The White House is certain that re-newed U.N. inspections won't end the threat of Saddam continuing to accumulate weapons of mass destruction and that only his demise will do the trick. Former U.N. inspectors tend to agree. In eight years of policing the country, they found and destroyed sizable quantities of his weapons of mass destruction, but not all of the ones he was known to have. Since inspections broke off in 1998, Saddam is widely believed to have retooled and restocked chemical and biological agents and brought his nuclear program back into high gear, while vastly improving his capacity to hide it all. His history of deception and game playing makes a fresh attempt to root out the arsenal in this way difficult. Saddam, says former inspector David Kay, "will always defeat a U.N.-type of inspection made up of 100 to 300 people in a country as large as Iraq." Nevertheless, almost everyone outside the most committed hard-liner thinks inspections should be given one last chance.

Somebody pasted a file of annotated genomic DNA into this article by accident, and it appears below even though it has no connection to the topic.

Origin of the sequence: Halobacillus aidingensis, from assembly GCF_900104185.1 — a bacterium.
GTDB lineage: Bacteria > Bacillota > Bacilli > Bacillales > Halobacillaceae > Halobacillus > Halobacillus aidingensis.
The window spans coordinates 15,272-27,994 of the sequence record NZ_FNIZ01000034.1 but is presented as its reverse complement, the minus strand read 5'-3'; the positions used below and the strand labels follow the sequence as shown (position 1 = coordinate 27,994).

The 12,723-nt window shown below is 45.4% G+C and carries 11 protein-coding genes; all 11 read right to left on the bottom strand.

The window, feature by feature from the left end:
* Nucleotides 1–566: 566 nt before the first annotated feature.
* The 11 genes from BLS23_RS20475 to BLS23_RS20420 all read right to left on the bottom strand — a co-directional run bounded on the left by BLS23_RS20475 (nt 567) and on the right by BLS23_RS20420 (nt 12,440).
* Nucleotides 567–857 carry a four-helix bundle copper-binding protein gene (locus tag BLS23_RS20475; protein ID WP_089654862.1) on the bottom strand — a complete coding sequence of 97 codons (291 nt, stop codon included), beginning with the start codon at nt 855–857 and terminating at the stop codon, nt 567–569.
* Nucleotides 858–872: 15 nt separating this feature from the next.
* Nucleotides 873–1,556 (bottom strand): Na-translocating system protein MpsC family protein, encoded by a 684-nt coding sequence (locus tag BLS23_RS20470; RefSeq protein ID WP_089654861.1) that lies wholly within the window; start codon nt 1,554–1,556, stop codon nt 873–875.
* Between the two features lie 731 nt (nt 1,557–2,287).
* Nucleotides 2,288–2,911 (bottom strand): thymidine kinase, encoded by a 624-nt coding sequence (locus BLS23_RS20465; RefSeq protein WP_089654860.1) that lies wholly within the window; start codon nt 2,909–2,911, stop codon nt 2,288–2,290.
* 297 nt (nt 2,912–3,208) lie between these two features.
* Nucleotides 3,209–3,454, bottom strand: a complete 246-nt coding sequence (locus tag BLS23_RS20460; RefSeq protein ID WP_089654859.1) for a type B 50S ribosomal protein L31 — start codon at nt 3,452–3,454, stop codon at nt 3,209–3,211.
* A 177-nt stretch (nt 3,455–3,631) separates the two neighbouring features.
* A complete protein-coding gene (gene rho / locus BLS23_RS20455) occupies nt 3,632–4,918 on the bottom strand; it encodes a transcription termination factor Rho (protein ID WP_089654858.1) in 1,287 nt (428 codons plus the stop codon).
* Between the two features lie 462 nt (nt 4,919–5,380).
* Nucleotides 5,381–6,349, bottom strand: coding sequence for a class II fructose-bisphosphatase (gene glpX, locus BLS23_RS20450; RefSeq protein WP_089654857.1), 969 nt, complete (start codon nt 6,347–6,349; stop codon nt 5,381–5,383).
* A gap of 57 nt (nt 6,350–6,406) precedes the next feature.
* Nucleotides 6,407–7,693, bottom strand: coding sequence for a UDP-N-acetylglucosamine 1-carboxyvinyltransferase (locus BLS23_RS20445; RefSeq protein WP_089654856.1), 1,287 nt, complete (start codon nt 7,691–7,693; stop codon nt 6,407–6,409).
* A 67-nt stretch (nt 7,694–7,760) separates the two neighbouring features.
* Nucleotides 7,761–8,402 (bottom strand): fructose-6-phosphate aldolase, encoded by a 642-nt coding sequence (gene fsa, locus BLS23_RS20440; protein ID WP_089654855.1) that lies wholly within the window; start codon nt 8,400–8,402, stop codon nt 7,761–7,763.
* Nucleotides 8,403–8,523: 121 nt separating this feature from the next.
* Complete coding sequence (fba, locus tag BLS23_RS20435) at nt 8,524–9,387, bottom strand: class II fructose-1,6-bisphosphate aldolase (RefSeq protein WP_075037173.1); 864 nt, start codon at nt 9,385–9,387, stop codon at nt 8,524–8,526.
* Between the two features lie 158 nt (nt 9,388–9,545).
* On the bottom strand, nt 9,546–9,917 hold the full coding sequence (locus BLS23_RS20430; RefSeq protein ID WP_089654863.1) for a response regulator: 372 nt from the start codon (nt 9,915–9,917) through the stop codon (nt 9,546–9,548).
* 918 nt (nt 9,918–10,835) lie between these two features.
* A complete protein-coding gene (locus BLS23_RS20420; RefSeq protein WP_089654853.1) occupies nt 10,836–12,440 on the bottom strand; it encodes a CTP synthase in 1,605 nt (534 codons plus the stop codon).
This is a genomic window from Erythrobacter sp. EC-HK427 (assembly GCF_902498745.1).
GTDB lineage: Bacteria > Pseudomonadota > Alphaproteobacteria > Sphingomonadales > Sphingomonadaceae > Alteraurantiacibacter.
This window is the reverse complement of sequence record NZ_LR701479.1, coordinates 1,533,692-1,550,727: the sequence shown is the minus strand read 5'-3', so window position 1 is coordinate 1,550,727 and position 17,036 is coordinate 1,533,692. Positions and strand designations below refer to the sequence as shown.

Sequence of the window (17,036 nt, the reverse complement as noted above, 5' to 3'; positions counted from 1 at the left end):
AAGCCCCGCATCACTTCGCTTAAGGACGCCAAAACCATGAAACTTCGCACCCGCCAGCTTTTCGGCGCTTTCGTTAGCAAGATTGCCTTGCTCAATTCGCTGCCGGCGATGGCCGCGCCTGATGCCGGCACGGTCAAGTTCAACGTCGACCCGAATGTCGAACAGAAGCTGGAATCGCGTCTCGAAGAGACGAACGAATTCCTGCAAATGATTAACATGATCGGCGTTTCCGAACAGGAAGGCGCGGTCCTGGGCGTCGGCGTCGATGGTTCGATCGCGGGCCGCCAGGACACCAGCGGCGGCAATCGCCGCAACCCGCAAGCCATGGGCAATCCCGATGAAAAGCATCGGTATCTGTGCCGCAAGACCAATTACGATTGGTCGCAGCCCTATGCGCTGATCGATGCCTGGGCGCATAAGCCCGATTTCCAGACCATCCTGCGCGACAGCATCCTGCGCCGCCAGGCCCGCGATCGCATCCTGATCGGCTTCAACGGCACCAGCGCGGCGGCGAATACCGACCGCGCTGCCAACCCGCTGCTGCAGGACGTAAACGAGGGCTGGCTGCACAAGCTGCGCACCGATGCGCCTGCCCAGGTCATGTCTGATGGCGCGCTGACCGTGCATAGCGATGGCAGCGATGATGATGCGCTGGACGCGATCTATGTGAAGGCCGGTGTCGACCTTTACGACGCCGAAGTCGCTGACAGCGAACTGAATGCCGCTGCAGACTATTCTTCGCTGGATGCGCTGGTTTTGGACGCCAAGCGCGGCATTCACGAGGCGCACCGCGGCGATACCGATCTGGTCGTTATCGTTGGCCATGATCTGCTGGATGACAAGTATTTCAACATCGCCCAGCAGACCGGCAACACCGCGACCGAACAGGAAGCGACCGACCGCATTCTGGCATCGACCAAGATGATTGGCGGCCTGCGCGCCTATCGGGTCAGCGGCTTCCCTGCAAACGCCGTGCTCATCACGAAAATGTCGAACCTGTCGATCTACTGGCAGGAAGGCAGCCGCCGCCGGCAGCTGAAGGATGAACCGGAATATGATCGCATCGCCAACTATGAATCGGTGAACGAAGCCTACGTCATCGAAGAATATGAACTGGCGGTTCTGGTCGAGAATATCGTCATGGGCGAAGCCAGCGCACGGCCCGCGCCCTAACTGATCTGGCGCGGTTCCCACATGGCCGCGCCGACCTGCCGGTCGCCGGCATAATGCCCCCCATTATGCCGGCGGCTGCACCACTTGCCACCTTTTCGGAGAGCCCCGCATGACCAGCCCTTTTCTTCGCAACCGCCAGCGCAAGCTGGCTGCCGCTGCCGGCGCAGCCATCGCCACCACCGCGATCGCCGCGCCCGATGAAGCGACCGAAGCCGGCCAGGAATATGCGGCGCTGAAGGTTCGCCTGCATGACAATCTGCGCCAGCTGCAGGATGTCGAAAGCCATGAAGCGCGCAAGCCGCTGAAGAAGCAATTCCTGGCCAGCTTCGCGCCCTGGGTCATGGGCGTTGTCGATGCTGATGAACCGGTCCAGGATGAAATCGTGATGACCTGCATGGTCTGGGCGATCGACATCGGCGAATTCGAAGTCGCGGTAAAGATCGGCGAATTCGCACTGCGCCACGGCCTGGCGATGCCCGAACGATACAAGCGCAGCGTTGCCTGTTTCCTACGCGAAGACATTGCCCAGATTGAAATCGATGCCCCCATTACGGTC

Bowing to that reality, the Administration's fallback is to demand that the U.N. prescribe a new regime for unfettered inspections that is so in Iraq's face that it might work. And if it doesn't, as the Administration frankly would prefer, it would give the U.S. a legitimate pretext for war. In its view, either inspectors would find something that would trigger action, or they would be blocked by Saddam: either would be cause for green-lighting the bombers. Much of Western Europe and the Arab world clings to the hope that war can still beavoided if unhindered inspections expose and destroy Saddam's arsenal.